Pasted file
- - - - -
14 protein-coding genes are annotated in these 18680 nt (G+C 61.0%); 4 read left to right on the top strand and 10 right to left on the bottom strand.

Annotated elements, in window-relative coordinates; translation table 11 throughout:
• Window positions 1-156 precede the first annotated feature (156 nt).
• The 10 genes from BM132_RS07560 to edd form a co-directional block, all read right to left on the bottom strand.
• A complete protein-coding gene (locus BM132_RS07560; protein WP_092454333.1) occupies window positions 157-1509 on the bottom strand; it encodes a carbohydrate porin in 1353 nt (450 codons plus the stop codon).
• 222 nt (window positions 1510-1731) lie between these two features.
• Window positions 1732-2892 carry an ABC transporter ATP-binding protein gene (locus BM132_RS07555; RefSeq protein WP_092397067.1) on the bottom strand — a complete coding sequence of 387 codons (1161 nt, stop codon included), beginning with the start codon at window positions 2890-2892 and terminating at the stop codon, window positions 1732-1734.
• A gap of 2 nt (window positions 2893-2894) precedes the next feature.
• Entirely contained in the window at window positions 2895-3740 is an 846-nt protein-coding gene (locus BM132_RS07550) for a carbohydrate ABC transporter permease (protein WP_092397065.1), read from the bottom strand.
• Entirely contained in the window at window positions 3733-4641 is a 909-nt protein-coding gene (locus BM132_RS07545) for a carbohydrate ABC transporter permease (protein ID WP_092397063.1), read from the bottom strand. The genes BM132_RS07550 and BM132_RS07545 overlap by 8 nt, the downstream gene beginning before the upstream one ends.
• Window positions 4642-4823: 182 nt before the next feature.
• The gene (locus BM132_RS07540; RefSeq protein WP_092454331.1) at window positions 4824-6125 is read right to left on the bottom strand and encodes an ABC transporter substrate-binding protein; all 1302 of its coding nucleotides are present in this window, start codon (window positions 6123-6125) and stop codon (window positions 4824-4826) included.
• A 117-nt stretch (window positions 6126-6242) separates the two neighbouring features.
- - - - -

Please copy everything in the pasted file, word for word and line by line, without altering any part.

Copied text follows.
14 protein-coding genes are annotated in these 18680 nt (G+C 61.0%); 4 read left to right on the top strand and 10 right to left on the bottom strand.

Annotated elements, in window-relative coordinates; translation table 11 throughout:
• Window positions 1-156 precede the first annotated feature (156 nt).
• The 10 genes from BM132_RS07560 to edd form a co-directional block, all read right to left on the bottom strand.
• A complete protein-coding gene (locus BM132_RS07560; protein WP_092454333.1) occupies window positions 157-1509 on the bottom strand; it encodes a carbohydrate porin in 1353 nt (450 codons plus the stop codon).
• 222 nt (window positions 1510-1731) lie between these two features.
• Window positions 1732-2892 carry an ABC transporter ATP-binding protein gene (locus BM132_RS07555; RefSeq protein WP_092397067.1) on the bottom strand — a complete coding sequence of 387 codons (1161 nt, stop codon included), beginning with the start codon at window positions 2890-2892 and terminating at the stop codon, window positions 1732-1734.
• A gap of 2 nt (window positions 2893-2894) precedes the next feature.
• Entirely contained in the window at window positions 2895-3740 is an 846-nt protein-coding gene (locus BM132_RS07550) for a carbohydrate ABC transporter permease (protein WP_092397065.1), read from the bottom strand.
• Entirely contained in the window at window positions 3733-4641 is a 909-nt protein-coding gene (locus BM132_RS07545) for a carbohydrate ABC transporter permease (protein ID WP_092397063.1), read from the bottom strand. The genes BM132_RS07550 and BM132_RS07545 overlap by 8 nt, the downstream gene beginning before the upstream one ends.
• Window positions 4642-4823: 182 nt before the next feature.
• The gene (locus BM132_RS07540; RefSeq protein WP_092454331.1) at window positions 4824-6125 is read right to left on the bottom strand and encodes an ABC transporter substrate-binding protein; all 1302 of its coding nucleotides are present in this window, start codon (window positions 6123-6125) and stop codon (window positions 4824-4826) included.
• A 117-nt stretch (window positions 6126-6242) separates the two neighbouring features.